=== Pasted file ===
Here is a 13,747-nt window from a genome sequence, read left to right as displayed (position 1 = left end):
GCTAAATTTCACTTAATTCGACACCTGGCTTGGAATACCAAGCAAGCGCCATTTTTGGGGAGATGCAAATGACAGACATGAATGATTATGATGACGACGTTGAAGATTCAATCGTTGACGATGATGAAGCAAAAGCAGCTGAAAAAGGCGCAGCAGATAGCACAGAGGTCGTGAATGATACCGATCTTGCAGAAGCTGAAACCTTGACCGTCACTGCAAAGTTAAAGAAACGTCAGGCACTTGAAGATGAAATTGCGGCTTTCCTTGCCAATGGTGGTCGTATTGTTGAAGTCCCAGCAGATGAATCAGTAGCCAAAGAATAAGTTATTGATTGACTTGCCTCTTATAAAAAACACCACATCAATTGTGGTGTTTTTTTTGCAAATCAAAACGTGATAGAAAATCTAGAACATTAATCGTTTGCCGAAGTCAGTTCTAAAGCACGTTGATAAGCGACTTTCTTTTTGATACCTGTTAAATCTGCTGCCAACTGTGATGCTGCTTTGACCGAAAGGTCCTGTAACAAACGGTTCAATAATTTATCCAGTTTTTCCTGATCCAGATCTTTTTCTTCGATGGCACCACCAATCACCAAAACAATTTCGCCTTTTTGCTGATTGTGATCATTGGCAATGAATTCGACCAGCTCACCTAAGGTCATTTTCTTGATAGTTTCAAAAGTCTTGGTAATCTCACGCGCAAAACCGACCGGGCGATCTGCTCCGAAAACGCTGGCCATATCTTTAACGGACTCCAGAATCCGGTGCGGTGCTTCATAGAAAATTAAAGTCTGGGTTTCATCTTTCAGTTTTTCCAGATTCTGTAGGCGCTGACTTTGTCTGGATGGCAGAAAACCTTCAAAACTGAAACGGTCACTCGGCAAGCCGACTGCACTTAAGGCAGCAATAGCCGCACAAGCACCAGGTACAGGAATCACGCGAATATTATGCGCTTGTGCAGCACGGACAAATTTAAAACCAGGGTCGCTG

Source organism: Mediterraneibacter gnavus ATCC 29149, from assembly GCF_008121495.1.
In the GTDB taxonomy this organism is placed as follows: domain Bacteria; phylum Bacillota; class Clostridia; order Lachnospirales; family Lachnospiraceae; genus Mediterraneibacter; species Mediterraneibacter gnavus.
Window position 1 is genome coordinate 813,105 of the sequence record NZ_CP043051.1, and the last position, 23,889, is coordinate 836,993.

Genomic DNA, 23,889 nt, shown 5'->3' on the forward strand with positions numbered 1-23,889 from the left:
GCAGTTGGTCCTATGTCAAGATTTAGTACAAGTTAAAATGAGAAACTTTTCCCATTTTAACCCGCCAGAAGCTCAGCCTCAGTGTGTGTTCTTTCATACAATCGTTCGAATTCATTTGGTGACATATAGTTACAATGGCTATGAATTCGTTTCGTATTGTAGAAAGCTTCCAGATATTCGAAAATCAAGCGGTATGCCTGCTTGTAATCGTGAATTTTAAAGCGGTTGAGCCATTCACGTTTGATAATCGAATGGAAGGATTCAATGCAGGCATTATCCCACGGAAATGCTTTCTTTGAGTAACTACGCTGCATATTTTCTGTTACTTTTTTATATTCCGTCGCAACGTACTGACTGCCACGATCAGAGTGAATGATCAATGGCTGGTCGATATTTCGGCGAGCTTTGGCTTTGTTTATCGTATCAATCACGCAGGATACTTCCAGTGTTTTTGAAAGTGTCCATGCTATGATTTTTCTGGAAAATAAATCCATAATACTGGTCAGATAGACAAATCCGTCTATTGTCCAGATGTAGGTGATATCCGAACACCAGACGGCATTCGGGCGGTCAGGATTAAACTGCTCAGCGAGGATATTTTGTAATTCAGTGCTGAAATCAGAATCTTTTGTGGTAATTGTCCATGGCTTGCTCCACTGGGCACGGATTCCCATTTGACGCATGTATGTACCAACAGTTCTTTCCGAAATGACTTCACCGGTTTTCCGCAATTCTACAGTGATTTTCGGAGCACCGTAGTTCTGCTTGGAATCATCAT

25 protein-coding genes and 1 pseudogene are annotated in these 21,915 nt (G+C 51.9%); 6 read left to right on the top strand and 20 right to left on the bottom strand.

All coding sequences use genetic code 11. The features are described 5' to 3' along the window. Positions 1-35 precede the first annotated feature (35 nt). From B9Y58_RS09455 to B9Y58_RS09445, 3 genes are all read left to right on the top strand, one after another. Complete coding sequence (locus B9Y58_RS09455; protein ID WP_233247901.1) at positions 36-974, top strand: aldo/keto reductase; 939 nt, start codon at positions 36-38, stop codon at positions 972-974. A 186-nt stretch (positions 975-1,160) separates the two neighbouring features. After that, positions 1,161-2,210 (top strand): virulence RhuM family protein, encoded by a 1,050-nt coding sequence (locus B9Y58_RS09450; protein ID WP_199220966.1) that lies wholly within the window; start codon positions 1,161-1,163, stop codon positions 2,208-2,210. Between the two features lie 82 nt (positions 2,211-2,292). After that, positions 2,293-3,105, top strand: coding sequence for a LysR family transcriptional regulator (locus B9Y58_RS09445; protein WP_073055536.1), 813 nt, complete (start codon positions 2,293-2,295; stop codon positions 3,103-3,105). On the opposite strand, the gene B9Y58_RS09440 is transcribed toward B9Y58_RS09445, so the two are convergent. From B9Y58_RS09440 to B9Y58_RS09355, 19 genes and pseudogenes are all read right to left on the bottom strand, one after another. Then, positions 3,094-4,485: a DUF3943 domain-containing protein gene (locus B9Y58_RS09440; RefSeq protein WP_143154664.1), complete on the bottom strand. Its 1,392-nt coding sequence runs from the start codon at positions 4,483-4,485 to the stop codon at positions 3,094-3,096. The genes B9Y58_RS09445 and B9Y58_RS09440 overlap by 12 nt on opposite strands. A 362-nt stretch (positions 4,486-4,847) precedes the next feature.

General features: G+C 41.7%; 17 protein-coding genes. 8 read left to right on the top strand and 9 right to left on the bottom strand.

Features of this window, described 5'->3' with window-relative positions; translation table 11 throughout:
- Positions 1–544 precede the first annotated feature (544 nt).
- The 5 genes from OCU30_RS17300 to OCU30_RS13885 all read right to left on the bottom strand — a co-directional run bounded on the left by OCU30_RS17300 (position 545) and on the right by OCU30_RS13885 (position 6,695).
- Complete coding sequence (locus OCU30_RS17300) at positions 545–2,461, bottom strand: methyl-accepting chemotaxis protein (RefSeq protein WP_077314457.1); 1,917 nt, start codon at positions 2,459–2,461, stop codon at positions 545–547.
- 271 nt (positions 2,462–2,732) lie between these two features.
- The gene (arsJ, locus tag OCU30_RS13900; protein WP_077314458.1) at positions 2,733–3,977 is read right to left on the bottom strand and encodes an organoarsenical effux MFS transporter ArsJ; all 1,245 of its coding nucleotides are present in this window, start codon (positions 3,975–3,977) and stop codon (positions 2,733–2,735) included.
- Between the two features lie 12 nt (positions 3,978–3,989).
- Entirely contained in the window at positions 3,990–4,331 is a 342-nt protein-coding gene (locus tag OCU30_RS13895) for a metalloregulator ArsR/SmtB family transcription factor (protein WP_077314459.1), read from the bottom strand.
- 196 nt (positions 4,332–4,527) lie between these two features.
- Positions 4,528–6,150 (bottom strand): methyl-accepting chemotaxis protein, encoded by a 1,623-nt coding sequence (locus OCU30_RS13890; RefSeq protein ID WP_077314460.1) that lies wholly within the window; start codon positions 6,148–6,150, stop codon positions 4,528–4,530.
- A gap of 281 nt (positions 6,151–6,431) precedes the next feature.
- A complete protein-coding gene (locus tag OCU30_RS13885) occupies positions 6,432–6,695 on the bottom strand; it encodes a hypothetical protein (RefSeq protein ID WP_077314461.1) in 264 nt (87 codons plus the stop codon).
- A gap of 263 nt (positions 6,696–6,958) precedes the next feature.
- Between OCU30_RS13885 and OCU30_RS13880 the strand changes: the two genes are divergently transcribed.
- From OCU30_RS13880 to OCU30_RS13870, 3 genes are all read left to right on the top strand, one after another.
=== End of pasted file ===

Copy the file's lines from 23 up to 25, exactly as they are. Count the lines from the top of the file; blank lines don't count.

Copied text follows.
- A gap of 263 nt (positions 6,696–6,958) precedes the next feature.
- Between OCU30_RS13885 and OCU30_RS13880 the strand changes: the two genes are divergently transcribed.
- From OCU30_RS13880 to OCU30_RS13870, 3 genes are all read left to right on the top strand, one after another.